Viola has no interest in going to an all girls' school and even less interest in being shipped off to Indiana. But she can still talk to her BFF Andrew via instant message when she needs to and her video diary is her one stable outlet. When she meets her roommates, she realizes just how out of her element she is. The girls are nice, but she is not ready to really let them in.
Slowly but surely, the girls worming their way into Viola's life. It takes a few false starts, but eventually, they are able to make her realize they are there for her. Once she lets them in, she sees just how much she missed having a friend to share everything with, especially now that Andrew has a girlfriend and isn't available like he used to be. But a dance at the local boys' school finds Viola with a boyfriend, and amazingly enough, a boyfriend who is into films as well! But Reel Life isn't always what you expect it to be.
When I first started this book, I didn't realize it was about a 9th grade girl. I thought it was more young adult than the middle reader it turned out to be, so I think my misconception made it difficult for me to enjoy this book fully. I like a good middle reader, but sometimes this book felt too juvenile and too cliche for me. For instance, Viola's roommates are too mature, clear-headed, and rational for 9th grade girls. I can buy one, maybe two girls, but all of them? I have spent time in the girls' dorm at our school. I have never seen that many rational girls that age in one place!Read more ›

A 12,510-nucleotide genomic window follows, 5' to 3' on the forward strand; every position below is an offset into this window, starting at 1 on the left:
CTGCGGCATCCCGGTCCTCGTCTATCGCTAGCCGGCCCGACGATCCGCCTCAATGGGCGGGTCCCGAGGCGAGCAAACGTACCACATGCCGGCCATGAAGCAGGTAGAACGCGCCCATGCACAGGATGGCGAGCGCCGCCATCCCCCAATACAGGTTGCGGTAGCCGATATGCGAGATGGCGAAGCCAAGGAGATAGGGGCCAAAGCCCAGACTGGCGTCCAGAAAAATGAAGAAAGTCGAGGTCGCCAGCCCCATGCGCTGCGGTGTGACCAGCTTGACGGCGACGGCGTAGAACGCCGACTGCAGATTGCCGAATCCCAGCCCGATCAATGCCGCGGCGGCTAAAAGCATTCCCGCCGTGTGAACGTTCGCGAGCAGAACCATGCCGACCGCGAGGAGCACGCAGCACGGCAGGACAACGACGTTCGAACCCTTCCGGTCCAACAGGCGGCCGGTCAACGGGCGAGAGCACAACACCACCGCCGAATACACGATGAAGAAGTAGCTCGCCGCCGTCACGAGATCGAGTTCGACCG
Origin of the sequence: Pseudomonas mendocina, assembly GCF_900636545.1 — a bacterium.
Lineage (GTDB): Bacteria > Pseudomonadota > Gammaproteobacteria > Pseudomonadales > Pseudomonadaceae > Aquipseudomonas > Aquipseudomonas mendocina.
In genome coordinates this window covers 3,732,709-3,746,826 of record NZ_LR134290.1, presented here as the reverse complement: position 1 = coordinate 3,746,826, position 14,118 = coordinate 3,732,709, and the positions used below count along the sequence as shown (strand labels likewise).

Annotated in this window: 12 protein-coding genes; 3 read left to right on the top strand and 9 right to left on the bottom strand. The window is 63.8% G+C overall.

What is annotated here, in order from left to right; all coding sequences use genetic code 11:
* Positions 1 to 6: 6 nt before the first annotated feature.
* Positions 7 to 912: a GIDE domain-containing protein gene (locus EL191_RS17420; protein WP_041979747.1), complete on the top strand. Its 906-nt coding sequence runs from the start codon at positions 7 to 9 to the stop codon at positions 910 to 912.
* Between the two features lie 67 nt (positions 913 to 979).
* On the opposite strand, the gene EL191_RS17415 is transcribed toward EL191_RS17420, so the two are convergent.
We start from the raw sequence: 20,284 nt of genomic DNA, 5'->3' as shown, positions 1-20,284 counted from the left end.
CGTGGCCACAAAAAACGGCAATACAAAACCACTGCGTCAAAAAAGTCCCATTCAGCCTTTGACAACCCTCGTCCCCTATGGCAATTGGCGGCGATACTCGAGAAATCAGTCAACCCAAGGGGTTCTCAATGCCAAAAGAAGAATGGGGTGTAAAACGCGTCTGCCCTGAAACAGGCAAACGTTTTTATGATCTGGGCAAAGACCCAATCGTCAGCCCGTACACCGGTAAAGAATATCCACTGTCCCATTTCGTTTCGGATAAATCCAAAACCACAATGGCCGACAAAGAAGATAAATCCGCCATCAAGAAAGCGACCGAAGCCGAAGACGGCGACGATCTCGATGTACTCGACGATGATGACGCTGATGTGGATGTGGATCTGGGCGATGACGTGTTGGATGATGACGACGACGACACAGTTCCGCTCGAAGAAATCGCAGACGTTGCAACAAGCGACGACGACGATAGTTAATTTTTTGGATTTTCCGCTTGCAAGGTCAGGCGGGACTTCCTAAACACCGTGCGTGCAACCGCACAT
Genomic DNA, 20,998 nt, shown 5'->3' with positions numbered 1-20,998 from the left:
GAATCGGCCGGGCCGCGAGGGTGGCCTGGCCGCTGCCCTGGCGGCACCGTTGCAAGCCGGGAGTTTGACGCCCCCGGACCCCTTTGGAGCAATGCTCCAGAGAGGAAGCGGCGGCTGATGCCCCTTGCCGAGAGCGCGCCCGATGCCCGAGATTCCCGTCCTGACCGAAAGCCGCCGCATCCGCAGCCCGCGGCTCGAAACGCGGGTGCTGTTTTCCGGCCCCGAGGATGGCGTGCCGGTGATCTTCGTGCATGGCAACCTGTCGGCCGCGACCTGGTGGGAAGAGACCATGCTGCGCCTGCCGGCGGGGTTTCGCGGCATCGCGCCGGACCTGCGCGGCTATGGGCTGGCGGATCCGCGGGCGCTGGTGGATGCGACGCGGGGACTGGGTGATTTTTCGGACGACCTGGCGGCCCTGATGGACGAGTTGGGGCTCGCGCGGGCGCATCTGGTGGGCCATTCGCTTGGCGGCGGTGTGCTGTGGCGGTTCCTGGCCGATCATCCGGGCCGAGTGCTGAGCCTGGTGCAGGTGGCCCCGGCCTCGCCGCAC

This is the first book that I have read of Adriana Trigiani, but it won't be my last. Her writing was witty and amazing. I was laughing for most of the book. I was really glad that Viola adjusted to boarding school. Suzanne, Marisol and Romy were amazing roommates. They reminded me a lot of friends that I had as a freshmen. Trigiani was able to bring Andrew's personality and Jared was also interesting. I am definitely going to have to read her other books soon. It was a great coming of age novel and I really enjoyed it. I recommend checking it out.
Most Recent Customer Reviews
Have read many of Adriana's books and always enjoy them. This one is geared toward a younger crowd, but having a tween in my house, glad I read it to approve for her! Read morePublished 4 days ago by Abigail Canter
While I enjoyed the book, it is definitely a "read by the pool" book. I would recommend it to a teenager rather than adult.Published 2 months ago by G Bowlin
It was a great book! All about a teenage girl going to boarding school in South Bend, Indiana. She also made a short film about May McGlynn, the actress who died in a plane crash... Read morePublished 3 months ago by Frankie
After reading reviews for Viola in Reel Life, I wasn't really expecting so much from this book however, those same reviews made me appreciate Voila more. I liked it. Read morePublished 4 months ago by Nana Lee
I love Adriana Trigiani's work and was several pages in before I realized this was for younger readers! I finished it anyway and relived my own years away from home at school. Read morePublished 6 months ago by Becky Crabtree